- Don’t Store Vinyl Flat or Stacked: Leaving vinyl lying flat or in a vertical stack can add unnecessary surface pressure to the record at the bottom of the pile.
- Don’t Store in Bright or Sunny Areas: Exposure to heat and direct sunlight can warp vinyl and make records unplayable. Bright light can also bleach and fade album covers.
- Don’t Pack Vinyl Tightly: Removing records from storage should be effortless. If it’s not, you’ve packed your records too tight. This can warp and bend records unnecessarily, making them unplayable.
- Don’t Store Records on The Floor: Keep storage boxes on racks or pallets to allow for airflow beneath the storage boxes and avoid mishaps.
- Store vinyl in protective crates and boxes of the right size, remembering not to pack too many records into one container.
- Make sure storage is well-ventilated and kept at a stable temperature to avoid warping.
- Always use protective exterior sleeves for added protection.
- Keep an indexed collection catalogue to ensure any valuable vinyl is recorded and damaged vinyl is noted for restoration.
- Regularly check on stored items to ensure they aren’t warping or being otherwise damaged by their storage conditions.
Frequently Asked Questions (FAQs)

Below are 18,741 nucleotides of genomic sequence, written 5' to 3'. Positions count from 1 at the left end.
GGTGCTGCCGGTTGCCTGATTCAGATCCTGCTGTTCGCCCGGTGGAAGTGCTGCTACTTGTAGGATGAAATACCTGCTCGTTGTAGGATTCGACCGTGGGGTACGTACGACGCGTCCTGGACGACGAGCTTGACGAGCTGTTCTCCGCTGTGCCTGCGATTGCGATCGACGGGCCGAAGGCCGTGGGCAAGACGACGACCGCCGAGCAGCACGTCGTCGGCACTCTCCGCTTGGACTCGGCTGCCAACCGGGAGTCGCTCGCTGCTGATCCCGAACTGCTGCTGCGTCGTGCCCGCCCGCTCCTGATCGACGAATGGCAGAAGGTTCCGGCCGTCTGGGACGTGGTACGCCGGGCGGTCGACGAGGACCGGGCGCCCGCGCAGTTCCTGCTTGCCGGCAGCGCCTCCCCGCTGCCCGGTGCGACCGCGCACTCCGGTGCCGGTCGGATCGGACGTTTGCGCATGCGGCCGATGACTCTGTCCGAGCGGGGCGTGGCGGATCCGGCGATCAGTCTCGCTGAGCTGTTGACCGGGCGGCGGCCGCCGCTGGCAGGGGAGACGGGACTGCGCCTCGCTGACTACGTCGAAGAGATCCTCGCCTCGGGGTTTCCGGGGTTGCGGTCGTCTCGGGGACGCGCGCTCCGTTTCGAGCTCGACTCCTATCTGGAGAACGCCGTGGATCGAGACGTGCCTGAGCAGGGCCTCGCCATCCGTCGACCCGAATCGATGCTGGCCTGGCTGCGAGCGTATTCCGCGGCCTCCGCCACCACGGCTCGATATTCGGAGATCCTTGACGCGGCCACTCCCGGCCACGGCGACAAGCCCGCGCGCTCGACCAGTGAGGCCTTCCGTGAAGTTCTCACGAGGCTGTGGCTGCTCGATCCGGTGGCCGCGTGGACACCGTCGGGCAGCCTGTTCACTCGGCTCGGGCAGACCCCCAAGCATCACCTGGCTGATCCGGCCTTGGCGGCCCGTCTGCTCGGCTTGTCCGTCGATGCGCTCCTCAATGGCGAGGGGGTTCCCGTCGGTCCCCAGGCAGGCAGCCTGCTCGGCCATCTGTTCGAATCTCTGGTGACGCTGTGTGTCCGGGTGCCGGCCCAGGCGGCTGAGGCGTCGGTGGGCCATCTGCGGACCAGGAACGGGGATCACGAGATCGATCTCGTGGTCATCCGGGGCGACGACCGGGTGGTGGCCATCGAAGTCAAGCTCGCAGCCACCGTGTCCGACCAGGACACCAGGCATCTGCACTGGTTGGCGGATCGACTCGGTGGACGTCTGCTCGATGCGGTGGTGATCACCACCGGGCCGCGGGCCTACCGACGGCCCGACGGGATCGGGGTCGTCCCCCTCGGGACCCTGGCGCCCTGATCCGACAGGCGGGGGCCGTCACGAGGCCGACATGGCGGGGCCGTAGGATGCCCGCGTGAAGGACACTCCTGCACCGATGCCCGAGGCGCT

Q: Does alcohol damage vinyl records?
A: While alcohol alone isn’t always damaging, at high volumes, alcohol can wear away a vinyl record’s protective coating – making it more vulnerable to environmental damage such as heat and blunt force. This could potentially lead to the record warping or breaking easily. It’s important to use cleaning products that only contain trace amounts of isopropyl alcohol. In small doses, it shouldn’t be damaging to vinyl records.
Q: What are the ingredients in record cleaning fluid?
A: Record cleaning fluid usually comes with a set of standard ingredients to help remove grime and sanitise a vinyl product. The first ingredient is isopropyl alcohol, a type of alcohol that can damage a vinyl’s protective coating in large quantities. Because of this, no more than 10% of isopropyl can usually be found in the cleaning product. The final two ingredients often include distilled water and dishwashing soap.
Q: Do vinyl records degrade over time?
A: In short, yes. Vinyl records can degrade over time. This is due to the layer of protective coating covering the vinyl wearing away and leaving the record exposed to the full effects of heat warping, physical pressure and various humidities. It’s important to follow the appropriate steps in properly restoring, storing and cleaning old vinyl.
Q: What destroys vinyl records?
A: Vinyl records are delicate pieces of collectable music memorabilia, and because of that, they’re very easy to damage. Firstly, stacking vinyl records in flat piles increases pressure on those lower in the stack, potentially damaging them. Likewise, never use too much isopropyl alcohol during cleaning, as this damages the protective layer covering the vinyl.